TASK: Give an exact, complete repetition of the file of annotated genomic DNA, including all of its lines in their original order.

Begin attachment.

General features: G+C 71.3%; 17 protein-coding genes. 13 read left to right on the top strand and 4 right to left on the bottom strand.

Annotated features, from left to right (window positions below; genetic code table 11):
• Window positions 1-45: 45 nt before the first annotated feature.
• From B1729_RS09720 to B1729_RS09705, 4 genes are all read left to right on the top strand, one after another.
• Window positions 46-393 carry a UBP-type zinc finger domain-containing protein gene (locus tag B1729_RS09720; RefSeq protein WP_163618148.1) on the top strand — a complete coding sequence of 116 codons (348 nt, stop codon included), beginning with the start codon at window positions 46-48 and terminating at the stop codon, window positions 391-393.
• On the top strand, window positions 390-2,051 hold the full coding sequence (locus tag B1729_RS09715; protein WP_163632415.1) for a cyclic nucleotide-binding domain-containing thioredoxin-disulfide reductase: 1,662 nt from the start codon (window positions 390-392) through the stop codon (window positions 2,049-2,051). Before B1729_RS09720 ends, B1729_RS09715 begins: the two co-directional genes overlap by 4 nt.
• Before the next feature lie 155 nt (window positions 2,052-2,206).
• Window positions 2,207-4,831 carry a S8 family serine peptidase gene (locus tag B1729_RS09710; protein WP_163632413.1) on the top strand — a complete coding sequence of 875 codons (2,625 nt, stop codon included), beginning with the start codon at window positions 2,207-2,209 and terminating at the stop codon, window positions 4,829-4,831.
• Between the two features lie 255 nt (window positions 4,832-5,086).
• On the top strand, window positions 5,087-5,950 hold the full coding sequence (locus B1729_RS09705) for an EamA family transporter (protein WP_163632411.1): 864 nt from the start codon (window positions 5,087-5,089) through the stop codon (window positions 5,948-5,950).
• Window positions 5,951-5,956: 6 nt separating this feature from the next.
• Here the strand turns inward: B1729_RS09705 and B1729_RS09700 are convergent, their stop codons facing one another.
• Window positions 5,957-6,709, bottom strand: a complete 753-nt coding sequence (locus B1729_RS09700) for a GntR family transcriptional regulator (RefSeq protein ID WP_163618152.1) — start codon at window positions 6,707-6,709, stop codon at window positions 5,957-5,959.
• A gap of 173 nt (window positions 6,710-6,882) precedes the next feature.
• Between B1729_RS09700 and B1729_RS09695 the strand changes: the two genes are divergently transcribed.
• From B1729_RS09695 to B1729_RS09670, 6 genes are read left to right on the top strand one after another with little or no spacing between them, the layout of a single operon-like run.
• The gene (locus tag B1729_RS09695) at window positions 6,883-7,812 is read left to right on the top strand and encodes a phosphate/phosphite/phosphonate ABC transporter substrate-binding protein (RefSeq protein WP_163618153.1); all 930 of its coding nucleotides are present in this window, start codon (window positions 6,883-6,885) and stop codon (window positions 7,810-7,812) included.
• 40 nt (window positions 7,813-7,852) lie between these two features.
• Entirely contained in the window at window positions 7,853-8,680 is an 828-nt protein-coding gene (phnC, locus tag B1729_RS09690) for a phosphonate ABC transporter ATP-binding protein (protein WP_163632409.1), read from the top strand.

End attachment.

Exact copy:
General features: G+C 71.3%; 17 protein-coding genes. 13 read left to right on the top strand and 4 right to left on the bottom strand.

Annotated features, from left to right (window positions below; genetic code table 11):
• Window positions 1-45: 45 nt before the first annotated feature.
• From B1729_RS09720 to B1729_RS09705, 4 genes are all read left to right on the top strand, one after another.
• Window positions 46-393 carry a UBP-type zinc finger domain-containing protein gene (locus tag B1729_RS09720; RefSeq protein WP_163618148.1) on the top strand — a complete coding sequence of 116 codons (348 nt, stop codon included), beginning with the start codon at window positions 46-48 and terminating at the stop codon, window positions 391-393.
• On the top strand, window positions 390-2,051 hold the full coding sequence (locus tag B1729_RS09715; protein WP_163632415.1) for a cyclic nucleotide-binding domain-containing thioredoxin-disulfide reductase: 1,662 nt from the start codon (window positions 390-392) through the stop codon (window positions 2,049-2,051). Before B1729_RS09720 ends, B1729_RS09715 begins: the two co-directional genes overlap by 4 nt.
• Before the next feature lie 155 nt (window positions 2,052-2,206).
• Window positions 2,207-4,831 carry a S8 family serine peptidase gene (locus tag B1729_RS09710; protein WP_163632413.1) on the top strand — a complete coding sequence of 875 codons (2,625 nt, stop codon included), beginning with the start codon at window positions 2,207-2,209 and terminating at the stop codon, window positions 4,829-4,831.
• Between the two features lie 255 nt (window positions 4,832-5,086).
• On the top strand, window positions 5,087-5,950 hold the full coding sequence (locus B1729_RS09705) for an EamA family transporter (protein WP_163632411.1): 864 nt from the start codon (window positions 5,087-5,089) through the stop codon (window positions 5,948-5,950).
• Window positions 5,951-5,956: 6 nt separating this feature from the next.
• Here the strand turns inward: B1729_RS09705 and B1729_RS09700 are convergent, their stop codons facing one another.
• Window positions 5,957-6,709, bottom strand: a complete 753-nt coding sequence (locus B1729_RS09700) for a GntR family transcriptional regulator (RefSeq protein ID WP_163618152.1) — start codon at window positions 6,707-6,709, stop codon at window positions 5,957-5,959.
• A gap of 173 nt (window positions 6,710-6,882) precedes the next feature.
• Between B1729_RS09700 and B1729_RS09695 the strand changes: the two genes are divergently transcribed.
• From B1729_RS09695 to B1729_RS09670, 6 genes are read left to right on the top strand one after another with little or no spacing between them, the layout of a single operon-like run.
• The gene (locus tag B1729_RS09695) at window positions 6,883-7,812 is read left to right on the top strand and encodes a phosphate/phosphite/phosphonate ABC transporter substrate-binding protein (RefSeq protein WP_163618153.1); all 930 of its coding nucleotides are present in this window, start codon (window positions 6,883-6,885) and stop codon (window positions 7,810-7,812) included.
• 40 nt (window positions 7,813-7,852) lie between these two features.
• Entirely contained in the window at window positions 7,853-8,680 is an 828-nt protein-coding gene (phnC, locus tag B1729_RS09690) for a phosphonate ABC transporter ATP-binding protein (protein WP_163632409.1), read from the top strand.